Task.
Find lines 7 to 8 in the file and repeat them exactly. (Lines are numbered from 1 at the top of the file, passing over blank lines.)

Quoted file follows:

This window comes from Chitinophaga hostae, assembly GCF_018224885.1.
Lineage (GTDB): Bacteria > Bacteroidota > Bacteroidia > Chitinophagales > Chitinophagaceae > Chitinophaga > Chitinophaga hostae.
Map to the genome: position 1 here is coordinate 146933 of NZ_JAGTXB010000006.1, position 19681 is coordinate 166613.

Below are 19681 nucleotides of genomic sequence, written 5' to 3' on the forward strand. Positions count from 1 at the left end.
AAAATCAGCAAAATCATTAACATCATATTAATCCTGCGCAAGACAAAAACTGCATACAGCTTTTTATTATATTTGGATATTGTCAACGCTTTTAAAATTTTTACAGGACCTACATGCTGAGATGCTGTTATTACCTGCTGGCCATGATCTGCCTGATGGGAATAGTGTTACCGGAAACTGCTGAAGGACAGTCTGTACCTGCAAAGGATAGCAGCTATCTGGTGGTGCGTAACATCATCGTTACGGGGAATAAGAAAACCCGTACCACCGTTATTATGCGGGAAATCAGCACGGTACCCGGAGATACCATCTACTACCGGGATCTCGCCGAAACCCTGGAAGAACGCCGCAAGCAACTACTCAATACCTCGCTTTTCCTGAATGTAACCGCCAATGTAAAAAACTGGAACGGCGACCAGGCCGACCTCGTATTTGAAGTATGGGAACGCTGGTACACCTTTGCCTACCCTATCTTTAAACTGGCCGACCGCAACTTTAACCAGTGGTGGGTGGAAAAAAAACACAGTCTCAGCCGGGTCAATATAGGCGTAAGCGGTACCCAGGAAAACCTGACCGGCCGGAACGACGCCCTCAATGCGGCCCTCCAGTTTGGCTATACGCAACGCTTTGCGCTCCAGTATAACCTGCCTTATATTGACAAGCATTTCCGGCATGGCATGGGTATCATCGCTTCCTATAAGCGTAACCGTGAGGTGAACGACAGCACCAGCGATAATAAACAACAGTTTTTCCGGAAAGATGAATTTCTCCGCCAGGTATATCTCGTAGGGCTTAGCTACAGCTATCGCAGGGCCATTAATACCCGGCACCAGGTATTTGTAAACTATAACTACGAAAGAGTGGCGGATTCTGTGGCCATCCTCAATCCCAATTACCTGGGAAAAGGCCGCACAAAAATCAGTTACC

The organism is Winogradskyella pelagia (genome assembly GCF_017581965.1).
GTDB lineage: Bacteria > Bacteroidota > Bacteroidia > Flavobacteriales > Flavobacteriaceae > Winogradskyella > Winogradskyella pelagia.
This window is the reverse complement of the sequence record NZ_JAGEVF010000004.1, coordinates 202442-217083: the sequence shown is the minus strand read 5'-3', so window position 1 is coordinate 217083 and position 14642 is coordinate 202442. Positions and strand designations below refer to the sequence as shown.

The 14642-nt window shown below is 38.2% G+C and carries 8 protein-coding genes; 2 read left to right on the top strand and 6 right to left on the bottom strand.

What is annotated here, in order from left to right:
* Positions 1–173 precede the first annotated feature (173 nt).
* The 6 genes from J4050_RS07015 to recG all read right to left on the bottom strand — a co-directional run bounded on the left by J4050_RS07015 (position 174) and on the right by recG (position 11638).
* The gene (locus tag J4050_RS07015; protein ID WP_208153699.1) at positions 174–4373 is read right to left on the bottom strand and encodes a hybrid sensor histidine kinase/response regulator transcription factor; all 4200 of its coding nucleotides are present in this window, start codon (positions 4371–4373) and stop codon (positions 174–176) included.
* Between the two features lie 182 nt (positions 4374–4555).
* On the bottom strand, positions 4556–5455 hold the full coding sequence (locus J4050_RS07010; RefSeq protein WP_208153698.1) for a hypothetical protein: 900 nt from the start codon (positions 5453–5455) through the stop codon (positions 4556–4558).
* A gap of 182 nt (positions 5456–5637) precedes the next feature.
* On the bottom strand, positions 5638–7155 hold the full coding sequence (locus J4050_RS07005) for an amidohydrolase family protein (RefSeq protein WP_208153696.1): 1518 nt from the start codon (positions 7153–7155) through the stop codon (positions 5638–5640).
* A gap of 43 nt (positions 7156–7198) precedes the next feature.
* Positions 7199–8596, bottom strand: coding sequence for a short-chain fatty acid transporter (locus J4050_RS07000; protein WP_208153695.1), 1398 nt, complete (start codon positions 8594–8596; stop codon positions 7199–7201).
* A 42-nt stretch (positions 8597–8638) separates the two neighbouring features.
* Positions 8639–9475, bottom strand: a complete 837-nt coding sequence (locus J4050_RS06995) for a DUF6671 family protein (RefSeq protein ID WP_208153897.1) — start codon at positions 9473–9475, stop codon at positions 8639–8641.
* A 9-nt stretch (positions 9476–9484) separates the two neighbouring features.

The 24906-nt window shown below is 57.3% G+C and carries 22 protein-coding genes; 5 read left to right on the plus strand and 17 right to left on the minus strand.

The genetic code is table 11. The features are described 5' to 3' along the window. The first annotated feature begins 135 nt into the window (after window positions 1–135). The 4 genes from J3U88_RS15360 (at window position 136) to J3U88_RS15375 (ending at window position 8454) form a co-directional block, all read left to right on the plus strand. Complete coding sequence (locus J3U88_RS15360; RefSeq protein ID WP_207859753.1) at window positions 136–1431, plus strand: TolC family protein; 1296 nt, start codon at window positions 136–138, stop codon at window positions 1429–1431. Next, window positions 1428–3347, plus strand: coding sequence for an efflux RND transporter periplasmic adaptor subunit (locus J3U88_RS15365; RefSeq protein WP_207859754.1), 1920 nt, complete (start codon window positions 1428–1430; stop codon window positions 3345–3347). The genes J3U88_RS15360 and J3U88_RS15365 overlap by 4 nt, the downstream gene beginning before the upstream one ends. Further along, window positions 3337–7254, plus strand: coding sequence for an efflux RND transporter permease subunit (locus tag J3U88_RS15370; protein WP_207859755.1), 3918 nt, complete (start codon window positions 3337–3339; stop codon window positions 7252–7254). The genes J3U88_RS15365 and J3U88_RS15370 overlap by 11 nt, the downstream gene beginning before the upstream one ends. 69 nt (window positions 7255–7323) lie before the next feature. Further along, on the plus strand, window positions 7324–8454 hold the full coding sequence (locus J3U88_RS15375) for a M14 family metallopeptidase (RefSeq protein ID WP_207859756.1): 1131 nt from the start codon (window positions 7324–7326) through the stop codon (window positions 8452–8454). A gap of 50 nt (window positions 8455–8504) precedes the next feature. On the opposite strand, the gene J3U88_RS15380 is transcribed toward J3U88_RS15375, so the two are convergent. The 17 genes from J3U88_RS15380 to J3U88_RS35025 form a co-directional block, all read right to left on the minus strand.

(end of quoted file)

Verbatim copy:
GTDB lineage: Bacteria > Bacteroidota > Bacteroidia > Flavobacteriales > Flavobacteriaceae > Winogradskyella > Winogradskyella pelagia.
This window is the reverse complement of the sequence record NZ_JAGEVF010000004.1, coordinates 202442-217083: the sequence shown is the minus strand read 5'-3', so window position 1 is coordinate 217083 and position 14642 is coordinate 202442. Positions and strand designations below refer to the sequence as shown.